HistoryIn PicturesReviewsHere’s why I love Oman’s National Day

Here’s why I love Oman’s National Day

by

Tone Delin Indrelid shares Oman’s 47th National Day celebrations in pictures.


BY TONE DELIN INDRELID


On Oman’s National Day, November 18th, Omanis and expatriates alike gather to celebrate. Cars are adorned with decorations in the national colours red, green and white. Houses are decorated. Streets and buildings are lit up. Posters flank the roadside. Cakes are made especially, and the Omani flag can be seen everywhere.

Days not so long gone

On July 23rd, 1970, His Majesty Sultan Qaboos bin Said Al Said seized power over Oman from his father, Sultan Said bin Taimur. Sultan Qaboos took over a relatively isolated country. There was no modern infrastructure in terms of roads, an education system or health care, and freedom of choice for the people was severely restricted.

His Majesty Sultan Qaboos promptly embarked on building a different Oman.

“My people, my brothers,” his 1970 appeal to the people stated, “yesterday was dark, but with God’s help, tomorrow will be a new dawn on Muscat and Oman and all its people.” (Referred in Plekhanov 2004:97)

Pictures of  Majesty Sultan Qaboos on a Landcruiser. November 2017. Photo: Tone Delin Indrelid

Oman became a ‘modern’ society very quickly. The country’s oil revenues were further developed. Schools, hospitals and roads were built, houses shot up, the economy was opened to foreign investments. Electricity and water supply were secured and a commercial airport was built. Omanis living overseas were encouraged to return home. All Omanis, both men and women, were encouraged to get an education and work to help build the country. Citizens were given the right to vote, a formal governing system was established.

Posters of His Majesty Sultan Qaboos bin Said Al Said along the roadside. Photo: Tone Delin Indrelid

Poetry in motion

While constantly moving, developing and changing, Oman also manages to remain rooted. She changes gracefully, thoughtfully and beautifully.

The city of Muscat has grown enormously, but buildings are uniformly coloured and lie relatively low in the scenery. Muscat may be the administrative and economic heart of the country, but the villages and the countryside remain important. People own land in their village and village farms are still operating – some using the old aflaj irrigation system.

Though English is widely spoken and a variety of languages are heard in the cities, Arabic is the official language of Oman. It is taught in national schools and heard everywhere. Though Oman hosts a diverse population of expatriate residents as well as growing numbers of tourists, efforts are made to show visitors not just modern city life and shopping centers, but also desert life, Islam as part of everyday life and Omani history.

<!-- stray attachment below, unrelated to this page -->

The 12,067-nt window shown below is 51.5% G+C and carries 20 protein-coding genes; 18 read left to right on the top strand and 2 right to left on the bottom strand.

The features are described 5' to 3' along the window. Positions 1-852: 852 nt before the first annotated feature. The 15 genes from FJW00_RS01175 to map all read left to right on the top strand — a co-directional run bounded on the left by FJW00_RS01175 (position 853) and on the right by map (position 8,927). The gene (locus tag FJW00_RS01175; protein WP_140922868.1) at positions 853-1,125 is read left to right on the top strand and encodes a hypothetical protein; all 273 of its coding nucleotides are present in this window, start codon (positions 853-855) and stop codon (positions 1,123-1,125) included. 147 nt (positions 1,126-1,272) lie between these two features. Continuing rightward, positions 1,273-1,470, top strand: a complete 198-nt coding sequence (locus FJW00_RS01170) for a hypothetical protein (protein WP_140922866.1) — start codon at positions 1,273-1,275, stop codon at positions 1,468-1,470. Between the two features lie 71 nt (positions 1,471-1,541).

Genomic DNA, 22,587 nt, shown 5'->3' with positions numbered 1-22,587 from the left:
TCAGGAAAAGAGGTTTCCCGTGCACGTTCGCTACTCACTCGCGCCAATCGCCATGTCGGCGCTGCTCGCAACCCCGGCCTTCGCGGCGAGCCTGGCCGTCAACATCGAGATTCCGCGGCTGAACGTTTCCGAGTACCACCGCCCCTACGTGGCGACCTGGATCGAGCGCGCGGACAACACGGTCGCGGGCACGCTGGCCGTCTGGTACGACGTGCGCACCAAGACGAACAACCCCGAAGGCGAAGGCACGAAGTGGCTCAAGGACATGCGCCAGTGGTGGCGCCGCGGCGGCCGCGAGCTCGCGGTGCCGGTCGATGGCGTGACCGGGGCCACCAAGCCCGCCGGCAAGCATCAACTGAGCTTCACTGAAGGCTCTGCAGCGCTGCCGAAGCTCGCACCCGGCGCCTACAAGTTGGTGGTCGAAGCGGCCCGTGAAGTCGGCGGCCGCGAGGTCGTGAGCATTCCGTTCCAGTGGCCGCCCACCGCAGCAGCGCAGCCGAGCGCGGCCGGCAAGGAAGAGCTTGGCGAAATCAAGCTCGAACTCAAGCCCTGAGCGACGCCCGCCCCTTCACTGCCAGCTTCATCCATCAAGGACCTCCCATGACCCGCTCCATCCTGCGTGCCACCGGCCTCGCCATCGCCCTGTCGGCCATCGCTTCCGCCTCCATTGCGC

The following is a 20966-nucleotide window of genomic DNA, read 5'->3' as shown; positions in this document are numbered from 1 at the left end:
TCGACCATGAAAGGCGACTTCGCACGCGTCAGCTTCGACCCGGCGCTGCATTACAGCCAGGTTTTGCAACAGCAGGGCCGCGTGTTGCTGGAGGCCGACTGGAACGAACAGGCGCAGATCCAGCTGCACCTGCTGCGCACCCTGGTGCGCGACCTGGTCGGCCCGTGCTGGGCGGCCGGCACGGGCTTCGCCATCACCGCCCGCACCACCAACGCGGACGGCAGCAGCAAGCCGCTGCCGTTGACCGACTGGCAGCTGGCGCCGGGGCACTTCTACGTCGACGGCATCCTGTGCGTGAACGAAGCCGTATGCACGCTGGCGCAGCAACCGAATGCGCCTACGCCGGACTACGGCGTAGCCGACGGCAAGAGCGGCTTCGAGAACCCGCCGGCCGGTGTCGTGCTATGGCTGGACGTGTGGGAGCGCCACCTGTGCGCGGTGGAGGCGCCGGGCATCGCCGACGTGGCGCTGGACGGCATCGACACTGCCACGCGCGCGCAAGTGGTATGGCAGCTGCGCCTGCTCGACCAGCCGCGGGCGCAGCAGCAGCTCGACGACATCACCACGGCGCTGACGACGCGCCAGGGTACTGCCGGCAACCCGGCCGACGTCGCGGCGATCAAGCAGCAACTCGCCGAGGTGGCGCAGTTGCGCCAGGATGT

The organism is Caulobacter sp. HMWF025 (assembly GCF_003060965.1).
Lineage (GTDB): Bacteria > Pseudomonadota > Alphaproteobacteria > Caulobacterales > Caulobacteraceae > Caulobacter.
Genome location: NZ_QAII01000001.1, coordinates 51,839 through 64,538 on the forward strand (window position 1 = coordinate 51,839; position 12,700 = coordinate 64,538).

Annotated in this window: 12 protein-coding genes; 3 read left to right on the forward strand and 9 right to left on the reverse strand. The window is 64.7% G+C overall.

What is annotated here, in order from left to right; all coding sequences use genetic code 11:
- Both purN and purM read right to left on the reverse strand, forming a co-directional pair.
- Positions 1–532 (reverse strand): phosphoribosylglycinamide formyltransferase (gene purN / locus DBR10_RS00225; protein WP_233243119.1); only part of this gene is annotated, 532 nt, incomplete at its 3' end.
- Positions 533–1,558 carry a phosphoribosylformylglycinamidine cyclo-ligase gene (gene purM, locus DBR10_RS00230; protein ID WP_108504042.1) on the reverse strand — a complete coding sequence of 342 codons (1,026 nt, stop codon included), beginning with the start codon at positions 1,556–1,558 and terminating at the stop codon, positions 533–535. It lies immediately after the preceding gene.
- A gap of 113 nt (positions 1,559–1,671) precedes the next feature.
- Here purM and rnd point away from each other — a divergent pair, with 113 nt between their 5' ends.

Remember the past to venture into the future

It is important to remember one’s roots.

It is important to remember what Oman used to be like not too long ago, I was told by an Omani friend today. Forgetting a difficult time is easy, she said, but remembering reminds us of the possibilities we now have. When my father was young, she shared, he had to leave Oman to get an education. When I was the same age, I went to school in Oman and on to study overseas. When it’s my son’s turn, he will have choices and opportunities.

Choices and opportunities. That’s worth celebrating.

A shopping center paying tribute to His Majesty Sultan Qaboos bin Said Al Said. November 2017. Photo: Tone Delin Indrelid


Author’s note: This is an extremely short and simplified version of Oman’s modern development, accompanying a photo series. For further information and reference, see for example:

  • Joyce, M., 1995: The Sultanate of Oman – a twentieth century history. Conneticut:Praeger
  • Allen Jr., C. and Rigsbee II., W.L., 2000: Oman under Qaboos. London:Frank Cass
  • Jones, J. and Ridout, N., 2015: A History of Modern Oman. New York:Cambridge University Press
  • Plekhanov, S., 2004Ø A Reformer on the Throne + Sultan Qaboos bin Said Al Said. Trident Press
mm
Tone Delin Indrelid describes herself as an introverted anthropologist, trying to experience the world with curiosity, respect and an open mind. She was born and raised in Norway, but has lived overseas for the past 15 years. Her longstanding love-affair with Oman started with her master’s dissertation, based on fieldwork in Muscat. She has since lived in Syria and on Malaysian Borneo with her family, and is now back in Oman where she raises her three global nomads, explores the country and writes.

leave a reply

Contact us

For questions and other inquiries, please contact us by mail:

Copenhagen, Denmark

info@theturbantimes.com

News and stories from the Middle East

Find us on Facebook

Back to Top
Read previous post:
Meet Mattan Helman, Israels’ latest refusenik

"An army that occupies an entire people group is not defence. Occupation is not defence."

Close